General nutrition: Comparisons of the flexitarian diet to other diets using the Healthy Eating Index found that this food plan may be slightly more nutritious than a vegetarian diet. The occasional inclusion of meat and seafood may help some on this diet to eat a wider variety of foods and increase both protein and vitamin B12 intake.

Health benefits: Because a flexitarian diet is primarily a vegetarian diet, those who follow this eating style are likely to gain the same benefits, including increased heart health and a lower risk for many chronic diseases.

Weight loss: If weight loss is your goal, the flexitarian diet and the vegetarian diet are likely to be similarly effective. Eating an occasional meat or seafood meal is not likely to change the calorie intake of a vegetarian diet enough to make a difference. But since adherence is a key issue when trying to lose weight, the flexitarian diet may be slightly more successful.

Occasional meat-based meals may help you stick to the diet longer for both weight loss and healthy weight maintenance.

Sustainability: While studies have found little variation between plant-based diets (including this one) when it comes to adherence, many experts suggest that a flexitarian diet is more sustainable simply because it allows for occasional indulgences. Traveling, eating out, and socializing with friends is likely to be easier on this plan.

Pescatarian

If you follow a pescetarian diet, you eat primarily plant-based foods but include fish and seafood in your diet as well.

General nutrition: Using the Healthy Eating Index, researchers scored the pescetarian diet about the same as the vegetarian and flexitarian diet. However, when using a different healthy eating scale based on the Mediterranean diet, this eating style scored higher than both the vegetarian diet and flexitarian diet.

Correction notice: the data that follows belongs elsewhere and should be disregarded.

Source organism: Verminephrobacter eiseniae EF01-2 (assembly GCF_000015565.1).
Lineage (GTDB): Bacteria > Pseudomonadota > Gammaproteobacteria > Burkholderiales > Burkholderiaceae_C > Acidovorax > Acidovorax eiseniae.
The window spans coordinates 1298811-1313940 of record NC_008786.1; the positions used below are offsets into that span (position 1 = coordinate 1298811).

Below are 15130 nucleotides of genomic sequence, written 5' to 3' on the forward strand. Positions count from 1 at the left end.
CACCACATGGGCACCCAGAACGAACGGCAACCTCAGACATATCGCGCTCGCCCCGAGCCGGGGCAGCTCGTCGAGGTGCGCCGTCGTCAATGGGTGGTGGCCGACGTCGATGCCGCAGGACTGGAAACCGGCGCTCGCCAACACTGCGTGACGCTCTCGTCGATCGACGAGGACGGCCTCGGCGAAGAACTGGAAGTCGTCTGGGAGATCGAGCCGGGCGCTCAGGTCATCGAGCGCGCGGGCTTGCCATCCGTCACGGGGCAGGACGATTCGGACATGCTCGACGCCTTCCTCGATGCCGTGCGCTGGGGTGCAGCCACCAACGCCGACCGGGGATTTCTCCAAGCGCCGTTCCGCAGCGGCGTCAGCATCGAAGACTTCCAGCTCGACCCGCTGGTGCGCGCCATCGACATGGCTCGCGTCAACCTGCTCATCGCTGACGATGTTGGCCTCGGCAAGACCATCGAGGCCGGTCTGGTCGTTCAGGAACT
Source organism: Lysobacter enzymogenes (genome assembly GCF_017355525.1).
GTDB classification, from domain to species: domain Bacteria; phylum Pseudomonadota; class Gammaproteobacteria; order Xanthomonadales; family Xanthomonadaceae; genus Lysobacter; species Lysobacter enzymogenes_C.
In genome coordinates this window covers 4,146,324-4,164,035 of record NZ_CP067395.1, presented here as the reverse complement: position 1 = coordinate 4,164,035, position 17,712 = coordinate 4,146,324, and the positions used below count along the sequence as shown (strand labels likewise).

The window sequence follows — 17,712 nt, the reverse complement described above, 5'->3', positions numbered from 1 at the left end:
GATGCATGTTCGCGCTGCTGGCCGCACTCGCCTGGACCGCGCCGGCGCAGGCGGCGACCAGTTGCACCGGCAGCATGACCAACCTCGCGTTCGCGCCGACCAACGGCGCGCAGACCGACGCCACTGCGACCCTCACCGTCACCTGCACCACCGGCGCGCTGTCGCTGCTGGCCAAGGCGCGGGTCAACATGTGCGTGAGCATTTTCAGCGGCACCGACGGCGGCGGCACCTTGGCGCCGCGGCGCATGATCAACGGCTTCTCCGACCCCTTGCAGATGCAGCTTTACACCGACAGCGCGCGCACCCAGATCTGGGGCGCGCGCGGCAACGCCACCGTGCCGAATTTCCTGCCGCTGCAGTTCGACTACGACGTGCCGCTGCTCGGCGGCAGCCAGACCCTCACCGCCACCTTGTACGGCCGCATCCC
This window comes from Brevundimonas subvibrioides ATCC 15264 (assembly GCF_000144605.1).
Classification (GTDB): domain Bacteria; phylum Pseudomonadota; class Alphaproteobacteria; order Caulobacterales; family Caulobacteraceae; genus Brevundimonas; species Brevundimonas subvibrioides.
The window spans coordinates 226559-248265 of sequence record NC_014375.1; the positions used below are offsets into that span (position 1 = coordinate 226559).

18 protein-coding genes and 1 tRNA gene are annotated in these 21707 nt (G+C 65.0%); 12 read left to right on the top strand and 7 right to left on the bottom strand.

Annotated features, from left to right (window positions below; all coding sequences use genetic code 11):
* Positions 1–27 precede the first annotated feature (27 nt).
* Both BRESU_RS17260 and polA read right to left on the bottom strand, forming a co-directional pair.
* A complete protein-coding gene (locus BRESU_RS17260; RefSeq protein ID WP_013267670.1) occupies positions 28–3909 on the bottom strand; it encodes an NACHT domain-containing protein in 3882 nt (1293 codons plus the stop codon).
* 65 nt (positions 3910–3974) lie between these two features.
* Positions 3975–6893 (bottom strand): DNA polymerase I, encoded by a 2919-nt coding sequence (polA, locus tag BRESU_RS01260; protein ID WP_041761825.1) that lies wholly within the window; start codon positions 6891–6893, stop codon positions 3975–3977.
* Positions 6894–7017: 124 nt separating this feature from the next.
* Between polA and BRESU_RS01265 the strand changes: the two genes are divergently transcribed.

The emphasis on fish consumption helps to increase not only your protein intake but also your intake of healthy fats, including omega-3 fatty acids.

Health benefits: You're likely to gain the same health benefits on this diet as you would on a vegetarian diet, but you may enjoy a few additional advantages if you consume fish that are higher in omega-3 fatty acids, such as salmon, mackerel, or some types of tuna. These fatty acids help to maintain healthy arteries, lower LDL cholesterol and decrease both triglyceride levels and blood pressure.

Weight loss: As compared to a standard American diet, this eating plan is likely to be more effective for weight loss. As compared to a vegetarian diet, it is likely to be just as effective. The consumption of fish may increase your calorie intake slightly (depending on the type you choose) but you may also increase satiety and adherence.

Sustainability: If you are currently a regular fish eater, this diet is likely to be sustainable. But for some others, it may be less so. Not everyone is comfortable cooking fish on a regular basis. Also, fresh fish (which is more healthy than breaded or processed fish) can be expensive and harder to find.

Mediterranean

A Mediterranean diet includes all food groups recommended by the USDA. Animal products are consumed, but minimally. The focus is on vegetables, grains, nuts, seeds, and plant-based healthy oils.

General nutrition: This diet aligns with nutritional guidelines provided by the USDA. In fact, the document provides specific recommendations for those following a Mediterranean diet.

Foods that are higher in saturated fat (dairy and meat) are minimized and foods that boost health (whole grains, vegetables) are encouraged. But since animal products and dairy are still consumed in small quantities, calcium, protein, and vitamin levels are less likely to be compromised.

Health benefits: The Mediterranean diet has been widely studied and is associated with a wide range of health benefits including a lower risk of heart disease, cancer, and other chronic diseases.

Weight loss: Many researchers have evaluated the Mediterranean diet's effectiveness when it comes to losing weight. Several have found the eating plan to be effective for weight loss (as effective as comparable low-fat diets) and others have found that while it may not boost weight loss substantially, it can help to prevent weight gain over time.

Sustainability: Along with the flexitarian diet, the Mediterranean diet is a highly sustainable diet when compared to other more rigorous plant-based diets, such as the vegan diet and the vegetarian diet. No foods are off-limits on this plan. Rather, healthy foods are emphasized and less healthy foods are minimized.